"Sure, I have. I thought I was going to die for a couple of hours. I hurt like I've never hurt before. And Neave and Lochlan enjoyed it so much. That snapped something inside me. When you and Niall killed them, it was like an answer to the biggest prayer I'd ever prayed. I'm supposed to be a Christian, but most days I don't feel like I can even presume to say that about myself any longer. I have a lot of mad left over. When I can't sleep, I think about the other people who didn't care how much pain and trouble they caused me. And I think about how good I'd feel if they died.”
Her greatest moments of happiness now often come from Eric, with whom she shares a blood bond, which makes her both relish and distrust her growing attachment to him. However, it is clear that he cares about Sookie, although his new vulnerability extends not only to his feelings for her but to his increasingly precarious safety under Victor's middle management and other complications from his past:
"If they stay until Tuesday, I'm going to see you no matter what they're doing," Eric told me. He sounded a little more like himself. "We'll make love. I feel like buying you a present."
"That sounds like a great night to me," I said, feeling a surge of hope. "I don't need a present, just you. So I'll see you Tuesday, no matter what. That's what you said, right?"
"That's what I said."
"Okay then, until Tuesday."
"I love you," Eric said in a drained voice. "And you are my wife, in the only way that matters to me."
Across generations, species, centuries, and emotional bonds, the complexity and depth of the relationships Sookie has seem constantly to be shaping and re-shaping her, defining her strength, outlining her vulnerabilities, altering her expectations and desires. Her moral and ethical values are in flux, even as she becomes bolder and more fleshed out as a character and a person. For me, Dead in the Family is the book in which the cost of Sookie's maturation has not yet been set, but like her, we would be foolish to believe that it is not quite high. As one of the many supernatural beings in her circle remarks to her, "Dead things love you… They're pulling on you." At no point in the series has that been clearer than in this book, where Sookie's fuller presence in the world around her has both grounded and shattered her. The genius of this book, in my opinion, is the way it so deftly ties together the sometimes seemingly disconnected pieces of earlier books.
One thing I have noticed about these books is that time is marked off in very specific, discrete pieces, and Dead in the Family is no exception. But here that narrative structure takes on even more significance, because it feels that time is counting down to some ultimate crisis point, and because we can see powerfully the way Sookie's own life is built on so many moments and events that she may not have a part in making but which will require an action or decision or reaction from her. Where some books feel stuffed with action and others feel like virtually nothing occurs, looking back I am already beginning to see how every encounter Sookie has had in these books is shaping both her character and her ultimate fate. And quite honestly, I am a little scared for her.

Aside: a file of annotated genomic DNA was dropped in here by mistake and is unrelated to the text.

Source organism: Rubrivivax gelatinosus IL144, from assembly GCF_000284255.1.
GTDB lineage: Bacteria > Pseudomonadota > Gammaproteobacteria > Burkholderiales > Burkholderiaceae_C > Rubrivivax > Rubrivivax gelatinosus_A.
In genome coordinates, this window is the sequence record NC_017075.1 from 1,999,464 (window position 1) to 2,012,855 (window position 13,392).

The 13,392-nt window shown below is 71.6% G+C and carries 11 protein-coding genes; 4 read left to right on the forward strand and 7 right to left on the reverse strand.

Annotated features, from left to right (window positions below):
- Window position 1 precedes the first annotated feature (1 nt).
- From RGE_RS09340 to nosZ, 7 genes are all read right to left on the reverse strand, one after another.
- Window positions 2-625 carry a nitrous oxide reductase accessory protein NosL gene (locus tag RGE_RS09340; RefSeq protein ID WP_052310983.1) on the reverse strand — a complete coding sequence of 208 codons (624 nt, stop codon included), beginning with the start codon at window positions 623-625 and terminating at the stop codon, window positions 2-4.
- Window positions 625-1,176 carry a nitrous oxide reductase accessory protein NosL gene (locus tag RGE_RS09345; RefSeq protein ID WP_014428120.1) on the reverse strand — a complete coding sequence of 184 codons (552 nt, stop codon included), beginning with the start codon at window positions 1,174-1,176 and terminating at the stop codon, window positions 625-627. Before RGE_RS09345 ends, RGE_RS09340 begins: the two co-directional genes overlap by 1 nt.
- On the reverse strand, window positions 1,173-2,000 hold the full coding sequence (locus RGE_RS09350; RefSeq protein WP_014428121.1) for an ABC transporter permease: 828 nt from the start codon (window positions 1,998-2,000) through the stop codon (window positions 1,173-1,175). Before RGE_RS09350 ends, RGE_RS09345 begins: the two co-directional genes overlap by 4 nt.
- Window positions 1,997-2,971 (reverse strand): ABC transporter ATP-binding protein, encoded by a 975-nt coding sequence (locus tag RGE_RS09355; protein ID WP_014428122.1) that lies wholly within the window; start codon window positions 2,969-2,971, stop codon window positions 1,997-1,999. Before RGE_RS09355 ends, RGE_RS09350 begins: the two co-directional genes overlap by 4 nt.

From the beginning of this series I have been engaged in Sookie's journey toward true independence and fulfillment. Whatever she is moving toward, it will likely be beyond her own imaginings, and for me, as a reader, that is both an exciting and frightening prospect. Where Sookie once yearned for a sweetheart, now she has several males in her circle who desire and care for her. Where she once wanted to be accepted by the people of Bon Temps, she now has deep ties both human and non-human communities, and it seems sometimes she has little peace in her life. She has a cousin she will finally get the chance to know, and a brother who has a very different view of family after his own recent losses. She has a current lover, a good friend who is most likely in love her, and several past lovers who still hold deep feelings for her and will move to protect her when necessary. She has some new friendships and is enjoying the revival of some old friendships. She has fae relatives on both sides of the door to Faery who are still reaching out to her.
In many ways Sookie's life is incredibly rich in family from whom she receives comfort and support. But as Dead in the Family demonstrates with incredible emotional poignancy and thematic cogency, "dead things" are "pulling on" Sookie. And even when their love is a gift, it is a burden and a risk. In some ways I feel that this series is the same, but like Sookie, I cannot bring myself to give up. A-
~Janet aka Robin
This is a hardcover published by ACE, a division of Penguin. Penguin has not come to an agreement with Amazon and therefore there is no Kindle version. Pricing is set by the publisher for the digital book.